In Wadsworth Jarrell’s image, Davis appears to be wearing a military-like garment with a belt of bullets strapped around her chest. This piece of clothing was inspired by the artist’s wife, Jae Jarrell’s Revolutionary Suit. Made of gray tweed, this suit adorns a golden bandolier of colorful wooden faux bullets. The suit is a symbol of black liberation and resistance, intersecting art with fashion. It rejects the Eurocentric standards of beauty and fashion and rather centers on Black culture and power. Read more about her suit here.

 Two piece suit: salt and pepper wool tweed with incorporated suede bandolier containing painted wooden faux bullets: A-line skirt with zipper and jacket with ¾ length bell sleeves. Jacket and skirt lined with black silk. This object is the artist’s unique reproduction of original 1969 lost work.

Revolutionary Suit, Jae Jarrell, Brooklyn Museum, William K. Jacobs, Jr. Fund
Image courtesy of Lusenhop Fine Art, photograph by Tim Safranek Photographics, 2017

Revolutionary, created in 1971,  is one of the most recognized paintings associated with the Black Arts Movement, a cultural movement in the 1960s-70s that emphasized black artists and intellectuals. Jarrell, a prominent figure of the Black Arts Movement, co-founded the AfriCOBRA (the African Commune of Bad Relevant Artists), a major group of artists also involved with this movement. The Black Arts movement promoted a sense of Black pride and self-determination, showcasing the art of Black history and identity. It was a response to the lack of BIPOC representation in the art world, a historically white space, and expresses the social and political struggles of Black people in America.

The colors chosen by Jarrell are significant when looking at art through a psychological lens. Different colors are often associated with different feelings and emotions. The intentional choice of a main warm color palette made up of red, orange, and yellow, associates feelings of passion, anger, love, energy, and hope, all of which make up key values of Davis’ agenda. There are hints of blues and purples coming out of Davis’ afro. Blue is often associated with calmness and freedom, yet it also conveys sadness and purple elicits a sense of power and ambition.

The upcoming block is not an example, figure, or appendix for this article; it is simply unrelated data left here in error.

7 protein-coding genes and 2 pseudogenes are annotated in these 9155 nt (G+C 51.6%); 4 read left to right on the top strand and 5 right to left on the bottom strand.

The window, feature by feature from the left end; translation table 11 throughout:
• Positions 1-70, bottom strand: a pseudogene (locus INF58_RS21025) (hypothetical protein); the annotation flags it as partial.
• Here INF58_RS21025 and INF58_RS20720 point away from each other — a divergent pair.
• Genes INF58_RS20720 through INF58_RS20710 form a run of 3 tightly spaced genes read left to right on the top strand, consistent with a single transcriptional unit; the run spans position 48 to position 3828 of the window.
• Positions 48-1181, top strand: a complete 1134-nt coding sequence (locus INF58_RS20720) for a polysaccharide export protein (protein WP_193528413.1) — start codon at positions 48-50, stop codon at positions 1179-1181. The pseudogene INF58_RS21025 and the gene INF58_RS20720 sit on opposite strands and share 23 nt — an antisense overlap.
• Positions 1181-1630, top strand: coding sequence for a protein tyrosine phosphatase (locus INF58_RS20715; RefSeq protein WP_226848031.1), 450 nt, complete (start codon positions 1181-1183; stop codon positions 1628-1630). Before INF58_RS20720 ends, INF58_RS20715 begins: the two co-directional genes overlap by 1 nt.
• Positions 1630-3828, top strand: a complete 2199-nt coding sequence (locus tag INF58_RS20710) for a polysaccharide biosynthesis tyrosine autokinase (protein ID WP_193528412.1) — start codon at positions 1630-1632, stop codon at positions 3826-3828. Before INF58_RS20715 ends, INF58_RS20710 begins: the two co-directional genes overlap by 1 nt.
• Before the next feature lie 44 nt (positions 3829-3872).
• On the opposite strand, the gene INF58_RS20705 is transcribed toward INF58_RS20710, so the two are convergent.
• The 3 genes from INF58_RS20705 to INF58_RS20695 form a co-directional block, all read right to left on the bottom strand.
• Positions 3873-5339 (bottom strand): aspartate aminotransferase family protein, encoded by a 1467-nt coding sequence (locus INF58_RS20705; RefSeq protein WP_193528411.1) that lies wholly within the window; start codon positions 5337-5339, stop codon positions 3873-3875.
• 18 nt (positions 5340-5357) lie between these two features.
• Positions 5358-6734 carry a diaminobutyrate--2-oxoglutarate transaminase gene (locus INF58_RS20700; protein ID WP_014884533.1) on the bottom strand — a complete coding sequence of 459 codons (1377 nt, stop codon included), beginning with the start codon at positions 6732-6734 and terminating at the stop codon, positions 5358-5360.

Detail of Revolutionary

Detail of Vibrant Colors in Revolutionary

Art institutions have long been mainly white spaces, with museums originating in colonial roots and collecting artworks that exclude the expression of communities of color. Revolutionary, a powerful image of a political figure, subverts this narrative to include the history of black people, giving a voice to marginalized communities. Jarrell’s explicit choice to center Davis in this print demonstrates a strong energy of political activism, and evokes this power through his art, encouraging viewers to reflect on the struggles of social justice in both history and today. 

A display of social activism and justice in prints and photographs is currently displayed in the Nixon Gallery on the second floor of  SCMA. These works engage with topics of gay liberation, civil rights, racial justice, indigenous land rights, and others. Art institutions need to acknowledge their history of imperialism and not only work to repair equity, inclusion, and diversity but must work to include more artworks like Revolutionary, art that celebrates and memorializes underrepresented communities and their history. To learn more about the exhibition click here or come visit SCMA’s Nixon gallery!